The word healthy is one that I hear every single day. Healthy dinners, healthy snacks, health-conscious. They're all on the list of the words I hear during sports nutrition consultations or in general conversation when I ask people what their nutrition lifestyle is like.
What I’ve come to realise over the years is that my version of healthy will be very different to yours or anyone else’s. Healthy is a massively confusing word which has many meanings depending on who you're speaking to. I always try whenever possible not to use the term, but it's so difficult as it now crops up every single day whether it's in the supermarket, GP surgery or on TV.
Instead of asking the question do you eat healthily?; I asked my clients if they believe the food they eat provides them with numerous health benefits. Does it increase your energy levels? Does it make you feel mentally switched on and well? In asking these questions it opens up the door to an analysis of each and every meal and the feelings of well-being (or not) that accompany each meal and snack.
Before beginning my own weight loss journey I called myself a 'healthy eater'. I’d occasionally have a pizza at the weekend or maybe a packet of crisps when I was really hungry, but on most nights I ate freshly cooked locally sourced organic meat, fruit and veg - and loads of it! This was my version of healthy however, when I started to learn more about nutrition I quickly realised that healthy is not just about putting things that are considered by the masses as 'good for you' into your mouth. It’s very much a case of learning about what’s right for my body and in what quantity; also learning how to make myself feel the best I possibly can. Once I'd accomplished the 'feeling' side of things it then took a lot of experimentation to learn how to use food in order to get me to my fitness goals while keeping me feeling great. In my mind there's absolutely nothing worse than having a meal and still feeling hungry afterwards.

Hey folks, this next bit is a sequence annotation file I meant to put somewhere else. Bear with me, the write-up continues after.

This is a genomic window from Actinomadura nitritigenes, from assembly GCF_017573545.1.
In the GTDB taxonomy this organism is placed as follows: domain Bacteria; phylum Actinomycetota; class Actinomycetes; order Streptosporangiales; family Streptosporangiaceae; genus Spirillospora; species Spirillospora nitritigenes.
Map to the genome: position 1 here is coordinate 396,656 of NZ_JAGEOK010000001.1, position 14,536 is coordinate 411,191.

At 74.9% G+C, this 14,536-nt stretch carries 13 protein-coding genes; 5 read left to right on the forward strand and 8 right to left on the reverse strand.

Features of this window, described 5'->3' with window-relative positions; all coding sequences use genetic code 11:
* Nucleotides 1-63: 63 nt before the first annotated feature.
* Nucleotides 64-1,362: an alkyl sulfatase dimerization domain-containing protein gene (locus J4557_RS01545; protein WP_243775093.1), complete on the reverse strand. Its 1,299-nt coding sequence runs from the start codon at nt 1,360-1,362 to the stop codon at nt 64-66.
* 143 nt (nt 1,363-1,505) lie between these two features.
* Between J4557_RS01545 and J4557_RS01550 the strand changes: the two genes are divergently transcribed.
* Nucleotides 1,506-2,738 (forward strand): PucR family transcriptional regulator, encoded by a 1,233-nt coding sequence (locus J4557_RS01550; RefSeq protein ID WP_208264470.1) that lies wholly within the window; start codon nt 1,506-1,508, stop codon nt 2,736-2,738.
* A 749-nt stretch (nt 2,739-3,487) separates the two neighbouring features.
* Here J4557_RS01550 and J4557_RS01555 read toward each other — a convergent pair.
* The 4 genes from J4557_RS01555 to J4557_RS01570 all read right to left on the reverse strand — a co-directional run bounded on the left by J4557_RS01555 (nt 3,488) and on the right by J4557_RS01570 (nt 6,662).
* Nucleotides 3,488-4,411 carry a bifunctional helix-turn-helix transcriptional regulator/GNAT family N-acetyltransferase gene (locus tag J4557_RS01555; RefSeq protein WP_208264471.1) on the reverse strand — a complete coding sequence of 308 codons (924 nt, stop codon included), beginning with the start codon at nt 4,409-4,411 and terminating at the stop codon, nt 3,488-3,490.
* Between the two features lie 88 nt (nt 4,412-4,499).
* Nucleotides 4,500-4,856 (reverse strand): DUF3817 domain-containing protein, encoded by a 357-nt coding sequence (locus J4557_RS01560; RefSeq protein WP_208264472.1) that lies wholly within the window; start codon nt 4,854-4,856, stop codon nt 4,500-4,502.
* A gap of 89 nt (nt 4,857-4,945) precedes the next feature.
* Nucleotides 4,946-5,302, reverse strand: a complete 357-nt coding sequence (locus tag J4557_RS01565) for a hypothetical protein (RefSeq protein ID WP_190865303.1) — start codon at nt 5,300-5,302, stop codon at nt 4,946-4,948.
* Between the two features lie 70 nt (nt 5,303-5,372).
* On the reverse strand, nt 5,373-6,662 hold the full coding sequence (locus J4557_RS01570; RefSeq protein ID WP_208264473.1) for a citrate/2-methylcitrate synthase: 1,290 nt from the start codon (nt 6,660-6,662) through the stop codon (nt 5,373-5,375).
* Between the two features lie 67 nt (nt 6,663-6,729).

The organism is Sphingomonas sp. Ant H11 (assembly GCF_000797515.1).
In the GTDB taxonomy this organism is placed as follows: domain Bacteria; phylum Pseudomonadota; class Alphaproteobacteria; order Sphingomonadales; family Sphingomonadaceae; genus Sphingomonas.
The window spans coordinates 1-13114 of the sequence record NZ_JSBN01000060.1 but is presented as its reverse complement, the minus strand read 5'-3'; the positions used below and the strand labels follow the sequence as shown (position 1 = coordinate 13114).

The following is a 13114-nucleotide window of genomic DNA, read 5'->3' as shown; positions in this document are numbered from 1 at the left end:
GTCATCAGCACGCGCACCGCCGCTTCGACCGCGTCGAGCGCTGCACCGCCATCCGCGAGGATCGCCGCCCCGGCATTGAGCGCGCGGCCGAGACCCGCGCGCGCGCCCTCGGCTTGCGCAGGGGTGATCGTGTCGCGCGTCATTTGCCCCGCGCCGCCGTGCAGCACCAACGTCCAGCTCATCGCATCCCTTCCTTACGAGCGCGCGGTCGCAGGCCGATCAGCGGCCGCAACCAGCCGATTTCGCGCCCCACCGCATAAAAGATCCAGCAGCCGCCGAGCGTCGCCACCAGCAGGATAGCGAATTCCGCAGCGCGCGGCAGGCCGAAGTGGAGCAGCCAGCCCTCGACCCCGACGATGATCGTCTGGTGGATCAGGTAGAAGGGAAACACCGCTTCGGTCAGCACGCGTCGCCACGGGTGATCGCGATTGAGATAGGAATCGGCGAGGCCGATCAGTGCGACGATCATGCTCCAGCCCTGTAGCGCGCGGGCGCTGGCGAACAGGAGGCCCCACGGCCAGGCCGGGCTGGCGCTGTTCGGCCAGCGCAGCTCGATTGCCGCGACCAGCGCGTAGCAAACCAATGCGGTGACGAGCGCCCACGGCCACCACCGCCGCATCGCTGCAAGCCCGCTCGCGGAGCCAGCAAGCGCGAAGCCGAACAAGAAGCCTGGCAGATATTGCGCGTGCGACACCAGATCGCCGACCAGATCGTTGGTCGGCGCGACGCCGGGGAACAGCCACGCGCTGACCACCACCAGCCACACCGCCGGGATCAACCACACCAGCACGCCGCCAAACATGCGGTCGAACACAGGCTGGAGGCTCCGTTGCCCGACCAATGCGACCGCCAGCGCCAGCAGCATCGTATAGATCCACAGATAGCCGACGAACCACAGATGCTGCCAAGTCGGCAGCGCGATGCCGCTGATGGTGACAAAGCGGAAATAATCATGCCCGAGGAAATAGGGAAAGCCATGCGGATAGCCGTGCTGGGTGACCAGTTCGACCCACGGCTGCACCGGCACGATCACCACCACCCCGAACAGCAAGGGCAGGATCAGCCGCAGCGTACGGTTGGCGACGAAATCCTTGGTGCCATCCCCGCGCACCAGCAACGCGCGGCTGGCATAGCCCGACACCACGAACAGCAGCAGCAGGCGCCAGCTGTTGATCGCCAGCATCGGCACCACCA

Is all this nutrition talk sounding complicated? It most certainly can be if you don’t know where to start. It's taken years of trial and error, research and learning during every step to be able to say that there are three things that remain true when it comes to any nutrition plan:
1. Homegrown fruit and veg is the best - It's more nutrient dense and tastier than supermarket produce.
2. Dieting is a bad - Especially if you're part of a commercial dieting club
3. One mans poison is another man’s medicine - The food that makes me feel great and helps me achieve my goals may not necessarily be true for you.
I could talk for hours about nutrition but today I'm going to keep it short and sweet. If you do need a bit of help or need pointing in the right direction feel free to email me and book on to my next nutrition seminar. Remember, there is no blueprint for nutritional success. You are an individual and therefore your nutritional needs are individual.
It can take weeks or months to find a way of eating that helps you achieve everything that you want - Less if you have someone to help debunk all of the nutrition myths that are constantly on our news feeds.
Bottom line is that if you come across someone who calls themselves a nutritionist and who gives you a generic nutrition plan stating that it will help you achieve your goals please run a mile!